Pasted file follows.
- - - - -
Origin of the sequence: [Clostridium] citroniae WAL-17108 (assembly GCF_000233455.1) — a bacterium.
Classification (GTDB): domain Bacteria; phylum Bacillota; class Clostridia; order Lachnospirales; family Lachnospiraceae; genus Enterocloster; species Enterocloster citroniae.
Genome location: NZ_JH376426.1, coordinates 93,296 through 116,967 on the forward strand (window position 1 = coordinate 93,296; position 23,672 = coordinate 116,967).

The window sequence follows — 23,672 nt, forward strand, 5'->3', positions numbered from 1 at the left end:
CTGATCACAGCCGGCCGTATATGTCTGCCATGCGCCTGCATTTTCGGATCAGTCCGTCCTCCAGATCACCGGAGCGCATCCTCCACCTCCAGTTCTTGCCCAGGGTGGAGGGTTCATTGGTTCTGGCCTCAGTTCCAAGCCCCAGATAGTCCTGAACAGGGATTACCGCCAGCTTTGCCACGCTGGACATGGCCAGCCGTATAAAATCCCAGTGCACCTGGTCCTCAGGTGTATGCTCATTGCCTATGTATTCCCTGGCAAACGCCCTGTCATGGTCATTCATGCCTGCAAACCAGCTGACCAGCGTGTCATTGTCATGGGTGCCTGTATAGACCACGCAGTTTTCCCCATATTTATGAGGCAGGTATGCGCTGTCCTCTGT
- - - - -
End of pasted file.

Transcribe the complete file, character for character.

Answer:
Origin of the sequence: [Clostridium] citroniae WAL-17108 (assembly GCF_000233455.1) — a bacterium.
Classification (GTDB): domain Bacteria; phylum Bacillota; class Clostridia; order Lachnospirales; family Lachnospiraceae; genus Enterocloster; species Enterocloster citroniae.
Genome location: NZ_JH376426.1, coordinates 93,296 through 116,967 on the forward strand (window position 1 = coordinate 93,296; position 23,672 = coordinate 116,967).

The window sequence follows — 23,672 nt, forward strand, 5'->3', positions numbered from 1 at the left end:
CTGATCACAGCCGGCCGTATATGTCTGCCATGCGCCTGCATTTTCGGATCAGTCCGTCCTCCAGATCACCGGAGCGCATCCTCCACCTCCAGTTCTTGCCCAGGGTGGAGGGTTCATTGGTTCTGGCCTCAGTTCCAAGCCCCAGATAGTCCTGAACAGGGATTACCGCCAGCTTTGCCACGCTGGACATGGCCAGCCGTATAAAATCCCAGTGCACCTGGTCCTCAGGTGTATGCTCATTGCCTATGTATTCCCTGGCAAACGCCCTGTCATGGTCATTCATGCCTGCAAACCAGCTGACCAGCGTGTCATTGTCATGGGTGCCTGTATAGACCACGCAGTTTTCCCCATATTTATGAGGCAGGTATGCGCTGTCCTCTGT